Resurrection says “Yes” Yes it is that bad. You don’t have to minimise it. There is a place for the uncomfortable truth about your life. It also says Yes to your hopes. Yes, the thing that seemed improbable, impossible, is here, now.
Resurrection adds something new to the equation without removing anything… anything at all. The sum total of resources in the universe, resources in God, is more than you know. With the God of Eternity there is more. There is always more.
It wasn’t all in vain. All the good effort. All the people who died hoping for a better world. The past takes on a new light. The scars are made beautiful. All the care and attention and trust and belief in God’s Covenant. Mary peaks into the tomb and sees a stone box with an angel at either end. It would have looked like the Arc of the Covenant come to life. The gold version that they had been so anxious had been lost suddenly looks crass, lifeless, insignificant compared to REAL LIFE angels standing either side of this box that had held not symbols of God’s presence among them but God Godself.
It changes how she sees the Covenant and it changes how she sees the Creation. The story tells us this is the first day of the week, the first day of the new technicolour creation. Like Dorothy arriving in Oz. The anxiety about the woman and the man messing up the garden so long ago, the anxiety about us breaking the planet suddenly is placed in a new context. There is still a garden, and a woman and a man are in it, but this will last forever. All that was lost in the past were just 2D postcards of everything that is to come.
Resurrection changes your future.
Mary realises this isn’t just a moment – this isn’t her mind playing tricks on her. This isn’t just a moment of relief, a vision of the thing she longs for most in the world. Resurrection is a reality that changes everything.
There’s not even a No to Death. Death is given a place in the new creation and it’s negativity is transformed. Instead of a full stop, it becomes a semicolon. Instead of a block, death becomes a gateway, a portal to a new positive life. Something we didn’t have in our imaginations but now we do. He’s here. And if it’s happened to Jesus it can happen to us.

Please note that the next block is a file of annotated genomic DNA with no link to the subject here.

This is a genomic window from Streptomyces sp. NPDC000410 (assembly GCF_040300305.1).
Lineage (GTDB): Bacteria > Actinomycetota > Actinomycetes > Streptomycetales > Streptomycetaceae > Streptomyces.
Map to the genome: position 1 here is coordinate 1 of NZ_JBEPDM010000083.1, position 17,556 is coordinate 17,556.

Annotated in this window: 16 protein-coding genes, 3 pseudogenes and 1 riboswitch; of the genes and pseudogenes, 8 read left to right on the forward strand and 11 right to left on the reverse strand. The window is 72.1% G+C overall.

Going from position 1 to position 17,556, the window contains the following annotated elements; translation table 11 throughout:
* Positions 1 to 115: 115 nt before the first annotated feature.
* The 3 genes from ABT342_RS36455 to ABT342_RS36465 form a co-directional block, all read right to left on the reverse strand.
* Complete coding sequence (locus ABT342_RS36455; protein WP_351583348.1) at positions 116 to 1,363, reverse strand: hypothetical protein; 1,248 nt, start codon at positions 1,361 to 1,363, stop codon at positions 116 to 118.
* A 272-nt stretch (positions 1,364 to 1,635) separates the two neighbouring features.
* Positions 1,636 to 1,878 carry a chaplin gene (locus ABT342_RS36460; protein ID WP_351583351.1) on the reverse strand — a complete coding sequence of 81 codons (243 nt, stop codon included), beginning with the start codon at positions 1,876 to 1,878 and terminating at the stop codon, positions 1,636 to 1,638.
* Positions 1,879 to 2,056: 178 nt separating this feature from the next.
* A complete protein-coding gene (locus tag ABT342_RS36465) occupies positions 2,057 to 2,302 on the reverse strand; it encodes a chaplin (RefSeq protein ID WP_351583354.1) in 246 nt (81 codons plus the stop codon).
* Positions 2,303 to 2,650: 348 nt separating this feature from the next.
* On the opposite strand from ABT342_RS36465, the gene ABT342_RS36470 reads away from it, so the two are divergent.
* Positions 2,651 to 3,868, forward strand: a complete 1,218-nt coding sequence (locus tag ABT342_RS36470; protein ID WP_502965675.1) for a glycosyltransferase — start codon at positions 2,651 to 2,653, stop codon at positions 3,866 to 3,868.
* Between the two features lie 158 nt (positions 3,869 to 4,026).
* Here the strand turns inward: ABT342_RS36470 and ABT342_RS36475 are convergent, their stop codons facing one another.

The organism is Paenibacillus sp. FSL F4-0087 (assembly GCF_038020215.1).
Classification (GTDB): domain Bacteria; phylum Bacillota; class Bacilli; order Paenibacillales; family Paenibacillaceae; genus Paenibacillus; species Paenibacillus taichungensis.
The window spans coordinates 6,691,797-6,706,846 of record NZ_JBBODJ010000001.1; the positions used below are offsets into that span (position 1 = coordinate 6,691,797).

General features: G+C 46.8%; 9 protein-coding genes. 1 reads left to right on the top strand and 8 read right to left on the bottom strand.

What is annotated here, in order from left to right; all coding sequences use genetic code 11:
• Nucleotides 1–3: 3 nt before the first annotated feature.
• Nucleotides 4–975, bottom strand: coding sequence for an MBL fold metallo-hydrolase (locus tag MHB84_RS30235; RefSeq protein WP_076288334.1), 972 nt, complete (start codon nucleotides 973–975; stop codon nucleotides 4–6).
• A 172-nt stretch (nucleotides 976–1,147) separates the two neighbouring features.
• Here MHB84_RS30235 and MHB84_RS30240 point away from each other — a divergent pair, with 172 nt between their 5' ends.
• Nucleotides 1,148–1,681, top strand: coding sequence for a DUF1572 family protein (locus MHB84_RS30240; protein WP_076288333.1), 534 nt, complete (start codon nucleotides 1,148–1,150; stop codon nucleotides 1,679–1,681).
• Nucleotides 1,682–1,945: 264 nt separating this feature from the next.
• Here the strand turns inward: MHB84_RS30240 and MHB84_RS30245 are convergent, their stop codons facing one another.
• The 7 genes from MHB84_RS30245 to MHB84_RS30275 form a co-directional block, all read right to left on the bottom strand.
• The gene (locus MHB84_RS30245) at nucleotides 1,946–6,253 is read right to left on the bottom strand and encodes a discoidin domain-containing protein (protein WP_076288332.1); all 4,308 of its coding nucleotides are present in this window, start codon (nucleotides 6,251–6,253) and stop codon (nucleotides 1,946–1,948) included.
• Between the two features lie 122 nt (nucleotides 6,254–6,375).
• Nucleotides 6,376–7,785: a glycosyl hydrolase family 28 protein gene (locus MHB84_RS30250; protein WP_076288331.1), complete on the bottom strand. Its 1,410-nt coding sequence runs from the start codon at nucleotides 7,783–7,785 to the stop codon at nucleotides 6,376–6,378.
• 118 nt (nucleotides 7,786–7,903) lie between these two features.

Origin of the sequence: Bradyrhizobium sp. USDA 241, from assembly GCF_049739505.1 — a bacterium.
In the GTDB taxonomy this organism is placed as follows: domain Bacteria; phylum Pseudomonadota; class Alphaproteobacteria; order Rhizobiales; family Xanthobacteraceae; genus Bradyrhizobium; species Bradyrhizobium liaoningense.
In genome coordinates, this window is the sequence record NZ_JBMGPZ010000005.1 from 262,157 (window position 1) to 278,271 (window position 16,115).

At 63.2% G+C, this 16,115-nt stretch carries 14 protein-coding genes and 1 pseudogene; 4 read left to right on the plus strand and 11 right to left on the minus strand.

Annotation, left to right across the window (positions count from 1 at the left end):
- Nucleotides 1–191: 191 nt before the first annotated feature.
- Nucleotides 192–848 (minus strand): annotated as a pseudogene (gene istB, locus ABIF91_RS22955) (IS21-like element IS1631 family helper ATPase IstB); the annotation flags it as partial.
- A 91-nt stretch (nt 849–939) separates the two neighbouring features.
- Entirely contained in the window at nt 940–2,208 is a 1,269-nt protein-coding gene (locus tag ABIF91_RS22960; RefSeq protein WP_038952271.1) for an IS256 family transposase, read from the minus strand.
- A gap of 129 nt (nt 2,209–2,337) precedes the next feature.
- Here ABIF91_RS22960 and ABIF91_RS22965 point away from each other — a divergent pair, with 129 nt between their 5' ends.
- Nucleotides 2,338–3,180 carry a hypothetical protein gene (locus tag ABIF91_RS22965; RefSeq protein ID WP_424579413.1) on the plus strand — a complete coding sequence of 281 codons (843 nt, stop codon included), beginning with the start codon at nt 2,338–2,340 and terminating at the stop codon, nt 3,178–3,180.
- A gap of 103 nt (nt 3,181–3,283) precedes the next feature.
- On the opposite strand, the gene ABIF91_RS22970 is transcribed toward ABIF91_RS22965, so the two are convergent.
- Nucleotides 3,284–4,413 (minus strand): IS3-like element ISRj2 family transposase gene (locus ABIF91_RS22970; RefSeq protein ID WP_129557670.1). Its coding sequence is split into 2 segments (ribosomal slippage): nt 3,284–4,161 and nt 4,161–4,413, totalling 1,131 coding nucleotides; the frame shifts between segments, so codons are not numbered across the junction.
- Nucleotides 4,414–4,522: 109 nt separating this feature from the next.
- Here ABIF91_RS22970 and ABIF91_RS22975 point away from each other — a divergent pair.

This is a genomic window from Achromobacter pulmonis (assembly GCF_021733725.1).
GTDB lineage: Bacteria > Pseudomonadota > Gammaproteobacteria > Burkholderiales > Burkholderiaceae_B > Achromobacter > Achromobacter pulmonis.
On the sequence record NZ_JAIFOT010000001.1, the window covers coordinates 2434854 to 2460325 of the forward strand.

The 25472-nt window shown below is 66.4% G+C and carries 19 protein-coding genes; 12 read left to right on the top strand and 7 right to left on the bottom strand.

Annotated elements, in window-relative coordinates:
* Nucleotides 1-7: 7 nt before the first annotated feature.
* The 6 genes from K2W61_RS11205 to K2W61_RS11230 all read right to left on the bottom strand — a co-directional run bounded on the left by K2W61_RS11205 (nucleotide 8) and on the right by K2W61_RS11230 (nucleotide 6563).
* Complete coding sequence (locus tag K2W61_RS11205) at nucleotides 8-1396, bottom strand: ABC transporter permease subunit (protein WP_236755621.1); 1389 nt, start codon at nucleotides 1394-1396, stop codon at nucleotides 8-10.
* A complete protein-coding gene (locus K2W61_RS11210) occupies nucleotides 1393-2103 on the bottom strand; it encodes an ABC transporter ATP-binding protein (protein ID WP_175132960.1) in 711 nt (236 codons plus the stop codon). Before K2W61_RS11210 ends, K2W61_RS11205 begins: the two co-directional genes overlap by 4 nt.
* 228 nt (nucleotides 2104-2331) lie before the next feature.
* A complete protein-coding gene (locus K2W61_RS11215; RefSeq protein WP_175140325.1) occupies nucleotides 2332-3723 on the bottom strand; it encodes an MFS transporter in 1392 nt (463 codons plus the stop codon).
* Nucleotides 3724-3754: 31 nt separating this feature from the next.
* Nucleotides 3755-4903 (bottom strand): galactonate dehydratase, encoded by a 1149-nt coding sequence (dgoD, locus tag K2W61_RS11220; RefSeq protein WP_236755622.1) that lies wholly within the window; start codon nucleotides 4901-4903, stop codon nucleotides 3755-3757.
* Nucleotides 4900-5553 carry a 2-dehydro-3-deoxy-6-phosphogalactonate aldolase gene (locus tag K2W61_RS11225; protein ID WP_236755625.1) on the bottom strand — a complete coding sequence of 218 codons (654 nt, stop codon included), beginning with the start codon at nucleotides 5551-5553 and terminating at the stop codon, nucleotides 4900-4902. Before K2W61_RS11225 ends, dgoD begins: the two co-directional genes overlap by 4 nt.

Jesus tells her it’s ok. She doesn’t have to cling to the present. She doesn’t have to cling to him she can run and tell the other disciples. This moment is so positive it can’t be made negative again. It will multiply into the future -exponential growth. Try stopping it.
Mary and the disciples and all of us are now held within Christ. “I am going” Jesus says “to my Father and your Father, to my God and your God.” We’re now blood relatives. We are now in Christ and nothing can take that away.
The greatest partnership in history has happened. Just as a different Mary said yes to holding Jesus as a baby in her body, Jesus now holds all of us within his body within God. Within his body that has suffered and died so there is a yes to you with your experiences of suffering and even when you are dead. Within the body that has loved and hoped and lost. All our experiences are embraced and transformed in the Yes of Christ.
So we can go forward without fear with relief.
In November 1966, John Lennon met Yoko Ono.
He went to an art exhibition and saw a piece that was a step ladder reaching up to a canvas on the ceiling with a magnifying glass hanging down. Lennon climbs the ladder and stretches up to the canvas, peering through the magnifying glass. And in tiny little letters it says ‘yes.’” Lennon told Rolling Stone Magazine, “I felt relieved. It’s a great relief when you get up the ladder and you look through the spyglass and it doesn’t say ‘no’ or [a swear word] or something, it said ‘yes.’”
The resurrection was the revelation that if a human being is to look closely enough at life, climb the steps and peer through the magnifying glass at God’s world, what is waiting for us, is ultimately not a “No” but a “Yes”.
At the end of time when everything is resurrected, every atom will pop like popcorn and reveal in very tiny letters God’s message to you. Jesus is God’s invitation to make space for partnership with you, partnership with all you bring to the party good and bad. And Jesus’ resurrection is the exclamation mark at the end of that Yes that makes it a complete sentence. Nothing can change this meaning. Nothing can take this away.
The message of Easter is that God’s message to you is
Yes, Yes, Yes, Yes, Yes, Yes, Yes, Yes, Yes, Yes, Yes, Yes.
And the final word in the Bible is Amen.